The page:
[Baypiggies] code review or tool suggestion

Glen Jarvis glen at glenjarvis.com
Wed Nov 25 15:44:21 CET 2009

I learn *so* much from code reviews....

Just reading this conversation has helped me tremendously.... For  
example, raising SystemExit is not something I've done before as a  
clean way to exit. I always used sys.exit (or for rare cases _exit ).  
Now I know better.

Obviously with reviews, one must take the reviewer into account as  
well as the comments that they make. (Everyone has an opinion.. Often  
one gets conflicting opinions on the same issue. And some reviewers  
even give advise that breaks PEP-8 with the preamble... "*I* like to  
do...." or give obviously unpythonic advise)

However, Drew's advise was very Pythonic and helpful. I *really* liked  
reading Drew's comments because it showed readability was important to  
him, that he has knowledge of the language (what works in what  
version), he has looked at potential bugs, and, of course, that  
exercising code/code coverage is important.

No matter how good we are, we can all learn from code reviews. I'm  
personally *very* interested in this theme if any one else is brave  
enough to stick their neck out.

I think I'll dig out something and publish to the list the next few  
days, asking for a review. I'll try to find something very small to  
not overwelm the readers. I'll also put on my thick skin and remember  
that any comments made can make me grow as a programmer.

Anyone else?


On Nov 24, 2009, at 11:56 PM, Drew Perttula <drewp at bigasterisk.com>  

> Simeon Franklin wrote:
>> More to the point of Baypiggies though - if anyone wants to take a
>> look at my code I'd be happy for any pointers.
>    28        usage = "usage: %prog [-ovt] file"
> The second 'usage' is apparently ignored (in py 2.6.2)-- you can  
> leave it out and the output looks the same (!).
>    30        parser.add_option("-o", action="store_true",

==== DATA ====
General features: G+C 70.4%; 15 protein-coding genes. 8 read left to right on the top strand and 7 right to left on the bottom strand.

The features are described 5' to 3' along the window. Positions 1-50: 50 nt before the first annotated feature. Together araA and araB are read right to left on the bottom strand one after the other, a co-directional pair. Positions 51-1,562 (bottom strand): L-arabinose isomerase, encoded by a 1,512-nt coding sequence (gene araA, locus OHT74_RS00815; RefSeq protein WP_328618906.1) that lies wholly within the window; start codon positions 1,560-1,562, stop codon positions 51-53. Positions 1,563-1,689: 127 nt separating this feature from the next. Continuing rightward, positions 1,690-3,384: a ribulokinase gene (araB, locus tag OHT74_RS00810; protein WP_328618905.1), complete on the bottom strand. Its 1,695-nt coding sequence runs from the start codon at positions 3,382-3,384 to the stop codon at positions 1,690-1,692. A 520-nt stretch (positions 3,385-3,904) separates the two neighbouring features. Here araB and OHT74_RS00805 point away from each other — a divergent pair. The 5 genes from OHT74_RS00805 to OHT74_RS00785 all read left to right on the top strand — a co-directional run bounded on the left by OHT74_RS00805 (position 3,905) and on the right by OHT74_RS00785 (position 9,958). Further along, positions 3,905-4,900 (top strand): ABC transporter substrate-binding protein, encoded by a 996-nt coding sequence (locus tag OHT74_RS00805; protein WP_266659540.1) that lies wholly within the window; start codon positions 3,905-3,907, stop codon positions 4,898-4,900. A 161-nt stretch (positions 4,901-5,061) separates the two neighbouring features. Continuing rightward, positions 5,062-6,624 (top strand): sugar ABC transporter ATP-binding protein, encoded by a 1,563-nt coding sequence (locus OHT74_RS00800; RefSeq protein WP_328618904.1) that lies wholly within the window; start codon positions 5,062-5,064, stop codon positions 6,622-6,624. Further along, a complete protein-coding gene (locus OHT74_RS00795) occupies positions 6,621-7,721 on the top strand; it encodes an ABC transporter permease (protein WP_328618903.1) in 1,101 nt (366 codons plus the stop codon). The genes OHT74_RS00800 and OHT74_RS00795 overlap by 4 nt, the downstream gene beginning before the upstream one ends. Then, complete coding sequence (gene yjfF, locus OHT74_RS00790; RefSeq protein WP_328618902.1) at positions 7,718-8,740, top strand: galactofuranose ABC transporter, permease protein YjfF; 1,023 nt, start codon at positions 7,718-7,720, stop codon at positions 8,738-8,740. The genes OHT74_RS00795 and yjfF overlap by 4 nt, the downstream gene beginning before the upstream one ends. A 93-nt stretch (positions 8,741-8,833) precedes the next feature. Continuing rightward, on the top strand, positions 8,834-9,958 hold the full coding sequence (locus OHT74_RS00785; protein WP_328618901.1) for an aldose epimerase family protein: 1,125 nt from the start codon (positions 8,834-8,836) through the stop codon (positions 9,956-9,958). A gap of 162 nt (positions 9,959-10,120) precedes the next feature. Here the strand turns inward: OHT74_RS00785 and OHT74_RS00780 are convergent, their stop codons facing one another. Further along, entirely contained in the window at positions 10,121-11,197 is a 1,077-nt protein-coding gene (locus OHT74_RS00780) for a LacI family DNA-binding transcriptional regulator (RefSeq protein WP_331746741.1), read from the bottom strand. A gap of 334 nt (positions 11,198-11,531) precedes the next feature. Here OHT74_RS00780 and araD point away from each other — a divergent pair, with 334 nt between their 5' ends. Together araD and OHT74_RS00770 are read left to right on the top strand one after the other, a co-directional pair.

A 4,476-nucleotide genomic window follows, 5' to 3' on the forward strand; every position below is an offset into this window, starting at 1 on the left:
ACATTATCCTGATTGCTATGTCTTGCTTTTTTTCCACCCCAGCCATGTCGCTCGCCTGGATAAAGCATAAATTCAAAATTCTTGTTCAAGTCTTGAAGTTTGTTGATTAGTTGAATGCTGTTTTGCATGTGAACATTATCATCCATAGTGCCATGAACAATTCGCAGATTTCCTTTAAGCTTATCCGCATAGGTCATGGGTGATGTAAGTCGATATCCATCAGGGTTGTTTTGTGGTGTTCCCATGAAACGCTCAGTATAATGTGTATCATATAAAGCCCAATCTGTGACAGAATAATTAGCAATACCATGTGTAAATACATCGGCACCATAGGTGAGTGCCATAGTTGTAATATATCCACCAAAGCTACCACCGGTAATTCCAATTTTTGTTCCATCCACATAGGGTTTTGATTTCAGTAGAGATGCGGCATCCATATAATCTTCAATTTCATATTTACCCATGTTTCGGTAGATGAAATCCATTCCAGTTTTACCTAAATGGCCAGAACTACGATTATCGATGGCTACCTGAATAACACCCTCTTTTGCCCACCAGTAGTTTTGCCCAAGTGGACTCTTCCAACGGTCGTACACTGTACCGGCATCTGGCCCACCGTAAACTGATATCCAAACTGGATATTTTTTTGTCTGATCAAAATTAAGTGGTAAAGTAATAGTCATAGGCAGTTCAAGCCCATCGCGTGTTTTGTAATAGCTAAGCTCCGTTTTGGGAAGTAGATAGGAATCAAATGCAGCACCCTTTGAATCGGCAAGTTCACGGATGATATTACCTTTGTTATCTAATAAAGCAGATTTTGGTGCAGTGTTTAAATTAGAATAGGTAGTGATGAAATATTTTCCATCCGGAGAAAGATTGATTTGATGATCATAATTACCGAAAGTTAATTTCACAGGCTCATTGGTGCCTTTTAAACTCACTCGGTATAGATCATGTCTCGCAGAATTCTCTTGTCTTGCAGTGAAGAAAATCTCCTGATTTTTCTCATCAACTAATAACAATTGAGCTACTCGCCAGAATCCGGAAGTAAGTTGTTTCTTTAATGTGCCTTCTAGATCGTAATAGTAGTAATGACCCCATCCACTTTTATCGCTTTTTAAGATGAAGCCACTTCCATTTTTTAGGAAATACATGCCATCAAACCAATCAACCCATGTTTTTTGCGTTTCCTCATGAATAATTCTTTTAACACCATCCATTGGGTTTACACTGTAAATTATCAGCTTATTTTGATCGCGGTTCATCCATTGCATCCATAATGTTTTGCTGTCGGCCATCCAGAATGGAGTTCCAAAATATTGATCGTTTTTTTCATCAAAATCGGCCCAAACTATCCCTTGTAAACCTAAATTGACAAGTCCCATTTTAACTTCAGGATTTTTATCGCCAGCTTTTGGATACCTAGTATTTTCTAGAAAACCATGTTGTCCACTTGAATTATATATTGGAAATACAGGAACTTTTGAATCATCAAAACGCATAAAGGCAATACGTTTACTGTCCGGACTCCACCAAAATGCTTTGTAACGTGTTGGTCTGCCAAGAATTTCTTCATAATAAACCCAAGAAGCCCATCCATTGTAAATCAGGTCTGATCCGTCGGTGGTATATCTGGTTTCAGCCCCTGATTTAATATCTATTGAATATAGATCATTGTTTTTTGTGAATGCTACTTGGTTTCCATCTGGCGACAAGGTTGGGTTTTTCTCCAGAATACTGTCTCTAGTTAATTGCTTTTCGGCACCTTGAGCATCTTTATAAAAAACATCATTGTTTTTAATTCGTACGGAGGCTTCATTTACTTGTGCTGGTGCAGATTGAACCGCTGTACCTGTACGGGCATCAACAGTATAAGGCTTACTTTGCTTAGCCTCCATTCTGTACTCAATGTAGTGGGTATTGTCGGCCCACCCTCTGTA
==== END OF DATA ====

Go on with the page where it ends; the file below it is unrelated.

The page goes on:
> dest="stdout", default=False,
>    31                          help="Print to stdout instead of  
> modifying file")
> Instead of dest, I like add_option("-o", "--stdout", action=...).  
> Optparse chooses the long form for the option name, but the end user  
> can now make more readable commandlines if he or she wants to.
>    46                for i, sub_part in enumerate(part.get_payload()):
>    47                    replacement = process_node(sub_part)
>    48                    if replacement:
>    49                        del(parts_list[i])
> I don't have a proof, but this del seems like a bug. As soon as you  
> delete an element out of the middle of parts_list, the rest of the  
> parts_list wouldn't be in sync with the i index, so a second delete  
> would hit the wrong part, no? This can surely be rewritten without  
> any indexing.
> Also, I don't think you need to repeat the get_payload call in 43  
> and 46. Maybe you had a previous version that appended the new part  
> right onto parts_list in line 50? (Although even if you did that,  
> you still wouldn't need to repeat the get_payload call.)
> 48 makes me nervous because it's a sloppy check for a value that  
> could be False or "" or "some text". I'd probably use None as the  
> special token and "if replacement is not None:" on line 48.
>    38        def process_node(part):
> This function is nested just so it can access 'options' from the  
> outer function, as far as I can tell. It would probably be easier to  
> read if process_node was at the top-level after main(), and you  
> passed in 'verbose' as an argument. That way, process_node wouldn't  
> be unnecessarily coupled with main(), main would be shorter, other  
> programs could import and use process_node.
>    64            print "No filename was specified"
>    65            exit(-1)
>    66        else:
> raise SystemExit("No filename was specified")
> would be similar, but it prints to stderr (good!) and exits with a 1  
> (close enough!).
> I think it would be quicker for readers to parse this as an error  
> check if you dropped the 'else' and unindented 67-69.
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